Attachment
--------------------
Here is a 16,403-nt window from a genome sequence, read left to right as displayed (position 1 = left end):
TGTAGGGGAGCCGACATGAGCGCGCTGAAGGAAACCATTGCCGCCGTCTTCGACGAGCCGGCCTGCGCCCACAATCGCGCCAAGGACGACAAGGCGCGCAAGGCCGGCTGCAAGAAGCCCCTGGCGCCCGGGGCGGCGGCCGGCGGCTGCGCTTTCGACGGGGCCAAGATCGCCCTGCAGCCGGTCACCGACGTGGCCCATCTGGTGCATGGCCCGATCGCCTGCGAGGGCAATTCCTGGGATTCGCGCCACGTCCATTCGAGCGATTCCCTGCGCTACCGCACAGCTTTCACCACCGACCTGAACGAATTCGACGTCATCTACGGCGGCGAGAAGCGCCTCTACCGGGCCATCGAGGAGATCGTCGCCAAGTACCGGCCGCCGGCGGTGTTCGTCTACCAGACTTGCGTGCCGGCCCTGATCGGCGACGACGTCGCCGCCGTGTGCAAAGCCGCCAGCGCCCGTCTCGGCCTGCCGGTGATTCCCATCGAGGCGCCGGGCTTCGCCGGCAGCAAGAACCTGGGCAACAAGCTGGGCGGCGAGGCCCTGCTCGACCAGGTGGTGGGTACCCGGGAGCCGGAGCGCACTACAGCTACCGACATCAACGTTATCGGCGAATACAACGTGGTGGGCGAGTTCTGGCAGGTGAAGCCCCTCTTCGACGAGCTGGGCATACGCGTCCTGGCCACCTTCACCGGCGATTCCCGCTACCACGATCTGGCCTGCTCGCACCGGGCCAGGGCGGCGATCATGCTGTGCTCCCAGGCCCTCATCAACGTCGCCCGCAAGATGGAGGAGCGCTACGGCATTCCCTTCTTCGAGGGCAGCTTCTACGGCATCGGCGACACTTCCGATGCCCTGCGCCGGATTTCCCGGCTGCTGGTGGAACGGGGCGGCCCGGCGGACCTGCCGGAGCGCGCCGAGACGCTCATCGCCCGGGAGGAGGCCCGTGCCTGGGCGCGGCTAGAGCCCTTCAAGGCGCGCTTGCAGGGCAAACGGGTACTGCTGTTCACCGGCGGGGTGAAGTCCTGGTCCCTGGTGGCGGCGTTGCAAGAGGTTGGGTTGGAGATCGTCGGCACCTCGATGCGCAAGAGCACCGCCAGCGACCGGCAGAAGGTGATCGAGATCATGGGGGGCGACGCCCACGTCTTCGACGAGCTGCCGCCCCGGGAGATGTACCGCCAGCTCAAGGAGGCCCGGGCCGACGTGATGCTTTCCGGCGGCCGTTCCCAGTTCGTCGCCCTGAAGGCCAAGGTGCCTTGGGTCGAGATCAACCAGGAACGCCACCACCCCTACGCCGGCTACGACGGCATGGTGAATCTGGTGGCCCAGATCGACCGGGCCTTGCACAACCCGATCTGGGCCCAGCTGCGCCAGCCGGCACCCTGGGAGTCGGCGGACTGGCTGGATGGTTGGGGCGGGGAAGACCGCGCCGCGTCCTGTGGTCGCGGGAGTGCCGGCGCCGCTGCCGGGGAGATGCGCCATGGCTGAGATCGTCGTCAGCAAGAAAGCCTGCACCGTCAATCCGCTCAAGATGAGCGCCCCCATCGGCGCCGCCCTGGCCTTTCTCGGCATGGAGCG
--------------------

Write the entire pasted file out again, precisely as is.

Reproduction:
Here is a 16,403-nt window from a genome sequence, read left to right as displayed (position 1 = left end):
TGTAGGGGAGCCGACATGAGCGCGCTGAAGGAAACCATTGCCGCCGTCTTCGACGAGCCGGCCTGCGCCCACAATCGCGCCAAGGACGACAAGGCGCGCAAGGCCGGCTGCAAGAAGCCCCTGGCGCCCGGGGCGGCGGCCGGCGGCTGCGCTTTCGACGGGGCCAAGATCGCCCTGCAGCCGGTCACCGACGTGGCCCATCTGGTGCATGGCCCGATCGCCTGCGAGGGCAATTCCTGGGATTCGCGCCACGTCCATTCGAGCGATTCCCTGCGCTACCGCACAGCTTTCACCACCGACCTGAACGAATTCGACGTCATCTACGGCGGCGAGAAGCGCCTCTACCGGGCCATCGAGGAGATCGTCGCCAAGTACCGGCCGCCGGCGGTGTTCGTCTACCAGACTTGCGTGCCGGCCCTGATCGGCGACGACGTCGCCGCCGTGTGCAAAGCCGCCAGCGCCCGTCTCGGCCTGCCGGTGATTCCCATCGAGGCGCCGGGCTTCGCCGGCAGCAAGAACCTGGGCAACAAGCTGGGCGGCGAGGCCCTGCTCGACCAGGTGGTGGGTACCCGGGAGCCGGAGCGCACTACAGCTACCGACATCAACGTTATCGGCGAATACAACGTGGTGGGCGAGTTCTGGCAGGTGAAGCCCCTCTTCGACGAGCTGGGCATACGCGTCCTGGCCACCTTCACCGGCGATTCCCGCTACCACGATCTGGCCTGCTCGCACCGGGCCAGGGCGGCGATCATGCTGTGCTCCCAGGCCCTCATCAACGTCGCCCGCAAGATGGAGGAGCGCTACGGCATTCCCTTCTTCGAGGGCAGCTTCTACGGCATCGGCGACACTTCCGATGCCCTGCGCCGGATTTCCCGGCTGCTGGTGGAACGGGGCGGCCCGGCGGACCTGCCGGAGCGCGCCGAGACGCTCATCGCCCGGGAGGAGGCCCGTGCCTGGGCGCGGCTAGAGCCCTTCAAGGCGCGCTTGCAGGGCAAACGGGTACTGCTGTTCACCGGCGGGGTGAAGTCCTGGTCCCTGGTGGCGGCGTTGCAAGAGGTTGGGTTGGAGATCGTCGGCACCTCGATGCGCAAGAGCACCGCCAGCGACCGGCAGAAGGTGATCGAGATCATGGGGGGCGACGCCCACGTCTTCGACGAGCTGCCGCCCCGGGAGATGTACCGCCAGCTCAAGGAGGCCCGGGCCGACGTGATGCTTTCCGGCGGCCGTTCCCAGTTCGTCGCCCTGAAGGCCAAGGTGCCTTGGGTCGAGATCAACCAGGAACGCCACCACCCCTACGCCGGCTACGACGGCATGGTGAATCTGGTGGCCCAGATCGACCGGGCCTTGCACAACCCGATCTGGGCCCAGCTGCGCCAGCCGGCACCCTGGGAGTCGGCGGACTGGCTGGATGGTTGGGGCGGGGAAGACCGCGCCGCGTCCTGTGGTCGCGGGAGTGCCGGCGCCGCTGCCGGGGAGATGCGCCATGGCTGAGATCGTCGTCAGCAAGAAAGCCTGCACCGTCAATCCGCTCAAGATGAGCGCCCCCATCGGCGCCGCCCTGGCCTTTCTCGGCATGGAGCG